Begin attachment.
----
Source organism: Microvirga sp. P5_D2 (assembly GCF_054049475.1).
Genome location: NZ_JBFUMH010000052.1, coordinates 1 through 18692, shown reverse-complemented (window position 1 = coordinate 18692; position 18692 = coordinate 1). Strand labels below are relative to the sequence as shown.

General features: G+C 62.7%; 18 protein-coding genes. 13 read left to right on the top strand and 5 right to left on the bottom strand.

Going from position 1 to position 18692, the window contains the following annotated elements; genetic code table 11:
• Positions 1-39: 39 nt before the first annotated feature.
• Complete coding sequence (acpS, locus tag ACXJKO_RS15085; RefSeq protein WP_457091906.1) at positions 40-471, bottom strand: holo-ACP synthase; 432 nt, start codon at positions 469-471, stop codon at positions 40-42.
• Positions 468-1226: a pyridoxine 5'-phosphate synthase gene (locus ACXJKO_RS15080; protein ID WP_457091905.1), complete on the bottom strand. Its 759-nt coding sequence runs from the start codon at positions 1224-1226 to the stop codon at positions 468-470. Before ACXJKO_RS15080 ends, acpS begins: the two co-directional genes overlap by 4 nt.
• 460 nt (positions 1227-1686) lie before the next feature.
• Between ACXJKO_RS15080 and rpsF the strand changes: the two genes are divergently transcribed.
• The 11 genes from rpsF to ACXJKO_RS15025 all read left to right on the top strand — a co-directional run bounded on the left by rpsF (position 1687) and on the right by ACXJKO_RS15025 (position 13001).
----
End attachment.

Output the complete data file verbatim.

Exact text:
Source organism: Microvirga sp. P5_D2 (assembly GCF_054049475.1).
Genome location: NZ_JBFUMH010000052.1, coordinates 1 through 18692, shown reverse-complemented (window position 1 = coordinate 18692; position 18692 = coordinate 1). Strand labels below are relative to the sequence as shown.

General features: G+C 62.7%; 18 protein-coding genes. 13 read left to right on the top strand and 5 right to left on the bottom strand.

Going from position 1 to position 18692, the window contains the following annotated elements; genetic code table 11:
• Positions 1-39: 39 nt before the first annotated feature.
• Complete coding sequence (acpS, locus tag ACXJKO_RS15085; RefSeq protein WP_457091906.1) at positions 40-471, bottom strand: holo-ACP synthase; 432 nt, start codon at positions 469-471, stop codon at positions 40-42.
• Positions 468-1226: a pyridoxine 5'-phosphate synthase gene (locus ACXJKO_RS15080; protein ID WP_457091905.1), complete on the bottom strand. Its 759-nt coding sequence runs from the start codon at positions 1224-1226 to the stop codon at positions 468-470. Before ACXJKO_RS15080 ends, acpS begins: the two co-directional genes overlap by 4 nt.
• 460 nt (positions 1227-1686) lie before the next feature.
• Between ACXJKO_RS15080 and rpsF the strand changes: the two genes are divergently transcribed.
• The 11 genes from rpsF to ACXJKO_RS15025 all read left to right on the top strand — a co-directional run bounded on the left by rpsF (position 1687) and on the right by ACXJKO_RS15025 (position 13001).